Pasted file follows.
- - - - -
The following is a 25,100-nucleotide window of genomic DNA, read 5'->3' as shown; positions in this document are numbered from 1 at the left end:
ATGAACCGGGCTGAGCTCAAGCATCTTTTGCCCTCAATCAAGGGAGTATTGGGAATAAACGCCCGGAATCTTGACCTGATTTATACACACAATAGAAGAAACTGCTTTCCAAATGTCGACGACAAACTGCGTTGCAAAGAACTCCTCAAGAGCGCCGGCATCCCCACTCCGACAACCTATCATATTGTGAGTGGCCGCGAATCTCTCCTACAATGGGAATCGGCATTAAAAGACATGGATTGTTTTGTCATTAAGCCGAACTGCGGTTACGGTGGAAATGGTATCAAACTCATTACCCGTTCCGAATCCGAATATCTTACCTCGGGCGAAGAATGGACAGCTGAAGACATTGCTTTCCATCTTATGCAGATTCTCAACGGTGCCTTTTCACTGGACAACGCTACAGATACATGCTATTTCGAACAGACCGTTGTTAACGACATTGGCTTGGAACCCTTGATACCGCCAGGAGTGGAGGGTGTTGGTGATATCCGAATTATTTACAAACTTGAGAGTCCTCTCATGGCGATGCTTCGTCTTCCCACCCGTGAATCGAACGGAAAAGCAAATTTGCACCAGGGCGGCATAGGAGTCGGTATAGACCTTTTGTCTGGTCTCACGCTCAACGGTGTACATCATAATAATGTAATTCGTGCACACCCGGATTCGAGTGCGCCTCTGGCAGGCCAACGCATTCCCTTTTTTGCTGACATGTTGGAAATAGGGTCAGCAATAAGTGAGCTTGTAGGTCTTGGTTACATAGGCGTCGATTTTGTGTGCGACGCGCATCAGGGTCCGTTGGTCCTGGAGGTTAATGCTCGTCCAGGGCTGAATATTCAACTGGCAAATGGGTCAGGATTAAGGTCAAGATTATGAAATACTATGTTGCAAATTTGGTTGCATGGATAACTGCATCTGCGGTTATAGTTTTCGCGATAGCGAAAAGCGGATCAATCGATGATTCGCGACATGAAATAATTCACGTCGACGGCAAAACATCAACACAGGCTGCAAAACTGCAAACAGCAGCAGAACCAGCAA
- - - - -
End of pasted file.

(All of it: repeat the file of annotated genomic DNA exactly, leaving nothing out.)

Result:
The following is a 25,100-nucleotide window of genomic DNA, read 5'->3' as shown; positions in this document are numbered from 1 at the left end:
ATGAACCGGGCTGAGCTCAAGCATCTTTTGCCCTCAATCAAGGGAGTATTGGGAATAAACGCCCGGAATCTTGACCTGATTTATACACACAATAGAAGAAACTGCTTTCCAAATGTCGACGACAAACTGCGTTGCAAAGAACTCCTCAAGAGCGCCGGCATCCCCACTCCGACAACCTATCATATTGTGAGTGGCCGCGAATCTCTCCTACAATGGGAATCGGCATTAAAAGACATGGATTGTTTTGTCATTAAGCCGAACTGCGGTTACGGTGGAAATGGTATCAAACTCATTACCCGTTCCGAATCCGAATATCTTACCTCGGGCGAAGAATGGACAGCTGAAGACATTGCTTTCCATCTTATGCAGATTCTCAACGGTGCCTTTTCACTGGACAACGCTACAGATACATGCTATTTCGAACAGACCGTTGTTAACGACATTGGCTTGGAACCCTTGATACCGCCAGGAGTGGAGGGTGTTGGTGATATCCGAATTATTTACAAACTTGAGAGTCCTCTCATGGCGATGCTTCGTCTTCCCACCCGTGAATCGAACGGAAAAGCAAATTTGCACCAGGGCGGCATAGGAGTCGGTATAGACCTTTTGTCTGGTCTCACGCTCAACGGTGTACATCATAATAATGTAATTCGTGCACACCCGGATTCGAGTGCGCCTCTGGCAGGCCAACGCATTCCCTTTTTTGCTGACATGTTGGAAATAGGGTCAGCAATAAGTGAGCTTGTAGGTCTTGGTTACATAGGCGTCGATTTTGTGTGCGACGCGCATCAGGGTCCGTTGGTCCTGGAGGTTAATGCTCGTCCAGGGCTGAATATTCAACTGGCAAATGGGTCAGGATTAAGGTCAAGATTATGAAATACTATGTTGCAAATTTGGTTGCATGGATAACTGCATCTGCGGTTATAGTTTTCGCGATAGCGAAAAGCGGATCAATCGATGATTCGCGACATGAAATAATTCACGTCGACGGCAAAACATCAACACAGGCTGCAAAACTGCAAACAGCAGCAGAACCAGCAA